Welcome to Yaeji’s hypothetical animated universe, an addictive viewing experience
We can't stop listening (or watching) the acclaimed DJ’s latest track Waking Up Down. Here, we go behind the scenes with Yaeji on a fun-filled tour of her creative imagination.
- 11 March 2020
- Jyni Ong
- Reading Time
- 4 minutes
It’s been a very happy time here at It’s Nice That in the past few days. We’ve been dancing, fist pumping and singing in meeting rooms, and it’s all because of Yaeji. If you don’t know who Yaeji is, get yourself plugged in, open whatever streaming device you are currently in favour of, and just have a great time (I personally love the Yaeji classic Raingurl or her more recent track One More for the first listen.) Today however, we are not here to talk about either of those bopping songs, but her newest release, Waking Up Down.
This joyful work of art is not only heavenly for the ears, but also for the eyes. Directed by Annie Xing Zhao, the video (which brought me nothing short of elation mind you) features characters of Yaeji’s own creation. Who knew she was an illustrator as well as a boss ass musician?! With dewy metallic hues and fantastically fun characters throughout, in the words of Yaeji herself, “Waking Up Down is a feel-good experience about getting the basic things down in life.” Here, she tells It’s Nice That about the ins and outs of the creative process, from the creation of the fluffy, sunglasses-clad Woofa (a highly loveable character) to the motivating lyrics.
In the three-minute-animation, animated Yaeji and Woofa (formerly known as Sub Woofer) arise from their bespoke lilo sleeping bags floating on a glassy lake, and proceed to have a number of adventures while appreciating the simple things in life, like waking up, cooking, hydrating and being a good listener. “The video created a little world where friends help each other become more comfortable with healthy habits,” says Yaeji, whose first name is actually Kathy. Together, animated Yaeji and Woofa meet a cohort of zesty characters including a big bird who always carries round a wriggly pink worm, a chef in his whites with an egg for a face, and even, old Yaeji granny-style who offers her wisdom to the younger version of herself.
GalleryYaeji: Waking Up Down work in progress sketches
With a myriad of colours and compositions to indulge in, the animation is a culmination of Yaeji’s long interest in anime and manga. “I’ve always grown up watching animation or anime as an only child with busy parents,” she tells us. She recalls the first anime she watched around the age of five or six, Sailor Moon, which led to a love of One Piece, K-On!, Hunter x Hunter and Crayon Shinchan. It’s an interest she keeps to this day, and something she could explore fully in the ideation for making Waking Up Down.
Usually, when visualising one of her songs for the music video, Yaeji starts out by thinking about what the song evokes. Sometimes following a literal path, sometimes a more abstract one, ultimately for the NYC-based DJ, “thinking about the medium and the collaborator is most important to me.” She continues, “I wanted to introduce my listeners to a hypothetical universe with an alternate version of me,” and once she had the idea nailed, Yaeji got to work on further developing the characters and storyboard.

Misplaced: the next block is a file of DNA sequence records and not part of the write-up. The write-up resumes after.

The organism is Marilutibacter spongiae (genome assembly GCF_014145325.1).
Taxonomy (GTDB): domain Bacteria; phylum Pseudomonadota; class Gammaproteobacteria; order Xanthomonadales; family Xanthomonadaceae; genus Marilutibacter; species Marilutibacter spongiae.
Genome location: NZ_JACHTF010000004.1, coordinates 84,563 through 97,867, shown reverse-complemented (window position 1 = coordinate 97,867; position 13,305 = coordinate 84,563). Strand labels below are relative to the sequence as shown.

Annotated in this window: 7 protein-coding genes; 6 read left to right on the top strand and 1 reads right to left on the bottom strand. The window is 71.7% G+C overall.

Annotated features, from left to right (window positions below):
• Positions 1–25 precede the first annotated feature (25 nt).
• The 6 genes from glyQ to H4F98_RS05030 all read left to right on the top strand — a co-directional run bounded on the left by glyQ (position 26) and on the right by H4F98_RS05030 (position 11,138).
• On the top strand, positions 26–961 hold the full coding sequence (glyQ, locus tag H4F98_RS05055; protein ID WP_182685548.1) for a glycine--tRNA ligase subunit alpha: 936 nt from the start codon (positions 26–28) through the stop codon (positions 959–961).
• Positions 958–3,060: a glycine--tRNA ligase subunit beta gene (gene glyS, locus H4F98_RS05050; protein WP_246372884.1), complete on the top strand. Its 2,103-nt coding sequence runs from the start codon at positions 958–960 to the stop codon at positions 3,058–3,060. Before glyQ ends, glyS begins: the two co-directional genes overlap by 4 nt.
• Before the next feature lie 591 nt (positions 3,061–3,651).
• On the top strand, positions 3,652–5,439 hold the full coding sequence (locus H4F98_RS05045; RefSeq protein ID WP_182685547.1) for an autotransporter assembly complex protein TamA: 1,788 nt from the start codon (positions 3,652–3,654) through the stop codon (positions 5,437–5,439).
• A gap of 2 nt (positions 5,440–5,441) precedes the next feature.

GalleryYaeji: Waking Up Down work in progress animatic
Woofa had made an appearance in her work before, and with this starting point in mind, Yaeji expanded her animated cosmos before our very eyes. “My creative director Enayet was key in helping verbalise and organise my ideas to start” and with their help, Annie Xing Zhao and Studio Yotta came on board to further bring Yaeji’s ideas to life. Collaborating on the storyboard, animatics, characters and so on, the animators then got to work on making Yaeji’s images move, consulting Yaeji every now and again for feedback on how the project was progressing.
Annie, on the other hand, got into animation at art school when she came across the medium’s greats such as William Kentridge, Suzann Pitt and Atsushi Wada. Also based in New York, she enjoyed collaborating on the character design, drawing inspiration from the drag queen Ruby Fox’s make-up and 80s power suits to inform the wonderful characters. The director goes on to tell us, “For Bird and Worm, I thought of a typical Disney bluebird with fat cheeks who is super Type A and red-eyed from always being up so early. For Old Yaeji, I looked at Korean hanbok dresses and Gigantamax Pokemon.”
Combining an aesthetic which is both polished and idiosyncratically imperfect at the same time, the short embraced a risk-taking approach in line with the more subversive animations such as Mob Psycho 100, Ping Pong, Tonkatsu DJ Agetaro, or other experimental Japanese studios. But despite the fact Waking Up Down references a number of dynamic cultures from anime to rave posters to breakdancing videos, the animated short takes on a unique life of its own through Yaeji’s musical, and highly original touch.
Yaeji: Waking Up Down
About the Author
Jyni became a staff writer in March 2019 having previously joined the team as an editorial assistant in August 2018. She graduated from The Glasgow School of Art with a degree in Communication Design in 2017 and her previous roles include Glasgow Women’s Library designer in residence and The Glasgow School of Art’s Graduate Illustrator.